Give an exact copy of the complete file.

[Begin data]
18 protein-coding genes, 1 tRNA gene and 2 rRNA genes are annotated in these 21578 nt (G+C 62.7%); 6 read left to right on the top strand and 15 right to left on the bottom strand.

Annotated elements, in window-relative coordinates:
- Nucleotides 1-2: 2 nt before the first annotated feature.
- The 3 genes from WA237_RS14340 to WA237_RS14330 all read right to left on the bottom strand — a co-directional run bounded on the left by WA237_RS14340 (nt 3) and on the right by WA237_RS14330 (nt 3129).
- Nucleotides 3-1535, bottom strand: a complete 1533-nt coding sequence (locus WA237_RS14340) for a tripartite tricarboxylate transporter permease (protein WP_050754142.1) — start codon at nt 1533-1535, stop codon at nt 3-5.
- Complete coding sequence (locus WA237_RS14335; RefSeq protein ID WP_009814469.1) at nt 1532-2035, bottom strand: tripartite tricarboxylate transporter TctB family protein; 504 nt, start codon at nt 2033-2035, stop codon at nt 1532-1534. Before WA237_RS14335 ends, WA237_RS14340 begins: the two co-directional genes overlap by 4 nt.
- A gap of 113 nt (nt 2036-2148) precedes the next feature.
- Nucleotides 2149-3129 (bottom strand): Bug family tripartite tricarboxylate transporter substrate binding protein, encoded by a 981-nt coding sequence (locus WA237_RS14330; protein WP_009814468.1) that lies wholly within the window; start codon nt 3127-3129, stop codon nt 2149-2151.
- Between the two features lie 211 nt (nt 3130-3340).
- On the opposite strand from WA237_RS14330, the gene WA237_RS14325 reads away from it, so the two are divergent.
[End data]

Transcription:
18 protein-coding genes, 1 tRNA gene and 2 rRNA genes are annotated in these 21578 nt (G+C 62.7%); 6 read left to right on the top strand and 15 right to left on the bottom strand.

Annotated elements, in window-relative coordinates:
- Nucleotides 1-2: 2 nt before the first annotated feature.
- The 3 genes from WA237_RS14340 to WA237_RS14330 all read right to left on the bottom strand — a co-directional run bounded on the left by WA237_RS14340 (nt 3) and on the right by WA237_RS14330 (nt 3129).
- Nucleotides 3-1535, bottom strand: a complete 1533-nt coding sequence (locus WA237_RS14340) for a tripartite tricarboxylate transporter permease (protein WP_050754142.1) — start codon at nt 1533-1535, stop codon at nt 3-5.
- Complete coding sequence (locus WA237_RS14335; RefSeq protein ID WP_009814469.1) at nt 1532-2035, bottom strand: tripartite tricarboxylate transporter TctB family protein; 504 nt, start codon at nt 2033-2035, stop codon at nt 1532-1534. Before WA237_RS14335 ends, WA237_RS14340 begins: the two co-directional genes overlap by 4 nt.
- A gap of 113 nt (nt 2036-2148) precedes the next feature.
- Nucleotides 2149-3129 (bottom strand): Bug family tripartite tricarboxylate transporter substrate binding protein, encoded by a 981-nt coding sequence (locus WA237_RS14330; protein WP_009814468.1) that lies wholly within the window; start codon nt 3127-3129, stop codon nt 2149-2151.
- Between the two features lie 211 nt (nt 3130-3340).
- On the opposite strand from WA237_RS14330, the gene WA237_RS14325 reads away from it, so the two are divergent.